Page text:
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Abstract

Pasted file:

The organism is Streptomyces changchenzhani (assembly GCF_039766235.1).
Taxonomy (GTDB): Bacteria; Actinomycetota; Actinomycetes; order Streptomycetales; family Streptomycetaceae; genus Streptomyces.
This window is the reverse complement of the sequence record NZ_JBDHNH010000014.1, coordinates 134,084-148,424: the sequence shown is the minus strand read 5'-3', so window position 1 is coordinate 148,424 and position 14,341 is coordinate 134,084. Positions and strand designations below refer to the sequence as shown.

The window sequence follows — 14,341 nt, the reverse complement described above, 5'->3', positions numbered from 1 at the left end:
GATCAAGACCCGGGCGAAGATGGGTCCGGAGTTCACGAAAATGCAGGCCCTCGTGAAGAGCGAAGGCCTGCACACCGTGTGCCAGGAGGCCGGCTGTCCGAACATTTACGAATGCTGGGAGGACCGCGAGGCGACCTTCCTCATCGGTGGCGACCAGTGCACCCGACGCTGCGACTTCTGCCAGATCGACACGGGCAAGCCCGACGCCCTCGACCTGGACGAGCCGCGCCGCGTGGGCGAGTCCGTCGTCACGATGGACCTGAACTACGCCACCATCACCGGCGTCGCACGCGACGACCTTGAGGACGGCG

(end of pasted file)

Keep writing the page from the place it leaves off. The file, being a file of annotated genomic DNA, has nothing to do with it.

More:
Enterprise systems (ES) are industry-specific, customizable software packages that integrate information and business process in organizations. Despite the advantages associated with implementing ES, their success has been mixed. This has attracted the interest of researchers and resulted in a proliferation of literature on implementation. However, the extant ES studies lack a theoretical framework for the examination of ES use and its implications for change in organizations. We seek to bridge this research gap by proposing a theoretical framework for change induced through ES use. This paper contributes to theory in two areas. First, by analytically separating the notions of structure, institution, and organization, we illustrate a consistent application of Giddens' structuration theory to ES use. Second, we develop a structurational model of ES-induced change that explicates the relationship between specific characteristics of ES and the nature of change occasioned through their use by human agents within a historically shaped organizational context. Towards this objective, we distinguish ES from other information systems. Implications for practitioners and researchers are presented.

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